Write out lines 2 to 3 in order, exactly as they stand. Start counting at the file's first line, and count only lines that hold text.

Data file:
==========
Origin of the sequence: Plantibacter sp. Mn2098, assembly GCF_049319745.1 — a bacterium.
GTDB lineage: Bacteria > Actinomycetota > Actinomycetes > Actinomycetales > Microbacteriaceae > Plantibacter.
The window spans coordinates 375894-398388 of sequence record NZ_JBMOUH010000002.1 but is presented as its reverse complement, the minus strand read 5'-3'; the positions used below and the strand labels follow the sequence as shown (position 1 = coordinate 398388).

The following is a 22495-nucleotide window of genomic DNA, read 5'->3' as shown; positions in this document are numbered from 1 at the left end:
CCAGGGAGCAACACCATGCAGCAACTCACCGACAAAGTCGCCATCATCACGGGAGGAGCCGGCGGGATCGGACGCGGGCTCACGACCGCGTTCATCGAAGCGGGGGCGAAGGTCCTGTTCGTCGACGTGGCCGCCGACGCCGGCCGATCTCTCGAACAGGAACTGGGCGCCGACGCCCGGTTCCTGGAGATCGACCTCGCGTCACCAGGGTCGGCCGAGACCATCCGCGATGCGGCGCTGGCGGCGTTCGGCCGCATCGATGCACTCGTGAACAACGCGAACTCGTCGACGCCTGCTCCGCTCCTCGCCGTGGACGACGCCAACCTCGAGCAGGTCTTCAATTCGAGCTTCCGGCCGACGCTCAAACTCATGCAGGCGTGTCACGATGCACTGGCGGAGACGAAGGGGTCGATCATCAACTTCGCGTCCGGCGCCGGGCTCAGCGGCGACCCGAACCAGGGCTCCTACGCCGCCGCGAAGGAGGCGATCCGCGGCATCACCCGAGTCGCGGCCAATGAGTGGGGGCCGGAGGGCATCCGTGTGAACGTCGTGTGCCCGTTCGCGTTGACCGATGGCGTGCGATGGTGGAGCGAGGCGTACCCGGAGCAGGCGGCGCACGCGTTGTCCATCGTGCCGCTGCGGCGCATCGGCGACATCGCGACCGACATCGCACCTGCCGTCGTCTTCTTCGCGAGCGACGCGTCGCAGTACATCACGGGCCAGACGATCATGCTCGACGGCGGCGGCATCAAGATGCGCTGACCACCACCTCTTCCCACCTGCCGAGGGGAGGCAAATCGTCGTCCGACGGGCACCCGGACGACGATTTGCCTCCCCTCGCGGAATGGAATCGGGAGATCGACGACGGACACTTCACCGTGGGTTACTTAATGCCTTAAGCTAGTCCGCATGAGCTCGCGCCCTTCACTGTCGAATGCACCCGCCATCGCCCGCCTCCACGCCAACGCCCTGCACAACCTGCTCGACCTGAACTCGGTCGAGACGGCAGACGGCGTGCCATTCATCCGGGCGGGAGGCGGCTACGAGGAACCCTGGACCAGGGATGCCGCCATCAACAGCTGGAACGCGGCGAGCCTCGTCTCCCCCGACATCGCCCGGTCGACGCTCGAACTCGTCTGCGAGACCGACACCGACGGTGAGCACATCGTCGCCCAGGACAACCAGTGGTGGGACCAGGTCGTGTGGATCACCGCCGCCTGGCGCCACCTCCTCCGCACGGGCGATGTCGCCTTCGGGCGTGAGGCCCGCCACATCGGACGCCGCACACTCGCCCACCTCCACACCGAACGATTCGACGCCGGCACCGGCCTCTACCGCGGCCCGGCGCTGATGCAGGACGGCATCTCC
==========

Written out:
GTDB lineage: Bacteria > Actinomycetota > Actinomycetes > Actinomycetales > Microbacteriaceae > Plantibacter.
The window spans coordinates 375894-398388 of sequence record NZ_JBMOUH010000002.1 but is presented as its reverse complement, the minus strand read 5'-3'; the positions used below and the strand labels follow the sequence as shown (position 1 = coordinate 398388).